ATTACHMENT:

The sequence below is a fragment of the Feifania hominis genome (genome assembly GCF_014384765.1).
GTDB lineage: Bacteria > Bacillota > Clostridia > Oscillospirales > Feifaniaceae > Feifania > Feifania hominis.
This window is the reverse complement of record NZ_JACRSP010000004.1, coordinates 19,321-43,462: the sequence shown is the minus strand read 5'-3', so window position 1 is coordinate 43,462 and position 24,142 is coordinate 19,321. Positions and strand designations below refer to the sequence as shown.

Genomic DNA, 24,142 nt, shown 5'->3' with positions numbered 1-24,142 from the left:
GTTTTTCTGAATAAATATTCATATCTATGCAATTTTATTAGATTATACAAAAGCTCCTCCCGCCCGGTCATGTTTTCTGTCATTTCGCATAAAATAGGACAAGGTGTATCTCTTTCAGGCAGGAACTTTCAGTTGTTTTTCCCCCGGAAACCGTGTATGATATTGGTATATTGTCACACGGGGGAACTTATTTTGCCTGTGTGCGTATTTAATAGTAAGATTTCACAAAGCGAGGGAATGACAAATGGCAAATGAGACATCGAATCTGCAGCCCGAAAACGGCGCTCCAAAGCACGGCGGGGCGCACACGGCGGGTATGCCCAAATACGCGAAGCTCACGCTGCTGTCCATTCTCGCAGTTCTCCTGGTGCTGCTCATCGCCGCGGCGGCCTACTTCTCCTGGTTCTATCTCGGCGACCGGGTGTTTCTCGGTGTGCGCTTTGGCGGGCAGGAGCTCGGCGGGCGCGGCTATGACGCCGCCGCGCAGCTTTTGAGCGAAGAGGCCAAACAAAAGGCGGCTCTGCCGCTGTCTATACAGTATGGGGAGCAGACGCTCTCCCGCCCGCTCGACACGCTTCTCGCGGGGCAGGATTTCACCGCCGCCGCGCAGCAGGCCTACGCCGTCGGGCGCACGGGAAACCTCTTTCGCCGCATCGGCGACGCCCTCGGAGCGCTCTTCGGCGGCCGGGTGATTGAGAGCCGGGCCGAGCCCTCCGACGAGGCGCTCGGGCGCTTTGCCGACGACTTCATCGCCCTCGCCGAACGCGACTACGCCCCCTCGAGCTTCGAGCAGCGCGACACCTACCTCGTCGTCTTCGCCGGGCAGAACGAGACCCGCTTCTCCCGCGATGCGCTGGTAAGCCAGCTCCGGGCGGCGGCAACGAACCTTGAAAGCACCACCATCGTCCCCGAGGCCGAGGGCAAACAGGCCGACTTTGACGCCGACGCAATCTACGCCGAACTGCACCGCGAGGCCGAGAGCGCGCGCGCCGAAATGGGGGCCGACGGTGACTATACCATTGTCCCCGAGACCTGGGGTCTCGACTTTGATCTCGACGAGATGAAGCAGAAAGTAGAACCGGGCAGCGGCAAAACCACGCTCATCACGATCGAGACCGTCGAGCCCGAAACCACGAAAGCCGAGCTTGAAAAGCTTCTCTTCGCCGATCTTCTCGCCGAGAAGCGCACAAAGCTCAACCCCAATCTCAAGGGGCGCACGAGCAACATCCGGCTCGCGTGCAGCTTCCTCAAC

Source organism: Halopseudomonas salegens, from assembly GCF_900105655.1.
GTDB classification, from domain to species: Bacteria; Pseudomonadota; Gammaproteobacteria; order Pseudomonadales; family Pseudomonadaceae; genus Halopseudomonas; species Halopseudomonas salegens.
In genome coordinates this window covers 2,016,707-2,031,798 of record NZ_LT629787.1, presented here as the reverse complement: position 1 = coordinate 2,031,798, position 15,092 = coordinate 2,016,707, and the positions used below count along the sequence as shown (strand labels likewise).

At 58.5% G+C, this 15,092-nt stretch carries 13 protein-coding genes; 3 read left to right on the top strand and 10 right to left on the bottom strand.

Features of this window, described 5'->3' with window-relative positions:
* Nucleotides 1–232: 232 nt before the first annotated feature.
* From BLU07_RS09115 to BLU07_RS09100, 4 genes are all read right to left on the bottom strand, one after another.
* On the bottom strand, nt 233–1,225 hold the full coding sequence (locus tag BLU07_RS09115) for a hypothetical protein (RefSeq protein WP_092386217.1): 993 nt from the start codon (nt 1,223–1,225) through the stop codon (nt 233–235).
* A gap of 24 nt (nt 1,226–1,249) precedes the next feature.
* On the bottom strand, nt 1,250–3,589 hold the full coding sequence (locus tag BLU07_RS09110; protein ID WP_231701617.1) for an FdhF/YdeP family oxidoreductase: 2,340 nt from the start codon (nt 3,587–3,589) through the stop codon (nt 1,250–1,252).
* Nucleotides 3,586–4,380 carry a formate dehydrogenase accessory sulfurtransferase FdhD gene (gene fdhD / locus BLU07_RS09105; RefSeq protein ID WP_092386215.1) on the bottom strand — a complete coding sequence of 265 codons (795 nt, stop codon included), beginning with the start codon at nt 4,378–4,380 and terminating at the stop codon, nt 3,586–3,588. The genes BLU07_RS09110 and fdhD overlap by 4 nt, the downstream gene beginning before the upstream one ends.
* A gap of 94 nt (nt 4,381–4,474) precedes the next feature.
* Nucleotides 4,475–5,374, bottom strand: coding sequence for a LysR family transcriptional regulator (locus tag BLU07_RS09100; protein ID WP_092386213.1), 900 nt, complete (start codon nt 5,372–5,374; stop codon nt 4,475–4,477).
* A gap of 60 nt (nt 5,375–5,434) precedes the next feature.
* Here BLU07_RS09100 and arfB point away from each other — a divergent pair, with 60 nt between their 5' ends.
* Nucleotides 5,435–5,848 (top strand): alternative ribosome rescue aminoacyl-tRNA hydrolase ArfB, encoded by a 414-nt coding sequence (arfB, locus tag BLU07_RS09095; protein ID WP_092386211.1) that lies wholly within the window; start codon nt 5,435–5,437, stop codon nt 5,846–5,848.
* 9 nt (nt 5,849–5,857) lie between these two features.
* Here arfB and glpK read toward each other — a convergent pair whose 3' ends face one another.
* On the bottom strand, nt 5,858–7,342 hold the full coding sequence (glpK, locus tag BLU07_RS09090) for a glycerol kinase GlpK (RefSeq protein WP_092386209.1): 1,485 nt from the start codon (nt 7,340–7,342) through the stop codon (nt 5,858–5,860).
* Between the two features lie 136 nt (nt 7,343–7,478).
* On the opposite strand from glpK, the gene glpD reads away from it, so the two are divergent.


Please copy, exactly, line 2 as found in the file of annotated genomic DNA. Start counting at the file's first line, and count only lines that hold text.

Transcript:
GTDB lineage: Bacteria > Bacillota > Clostridia > Oscillospirales > Feifaniaceae > Feifania > Feifania hominis.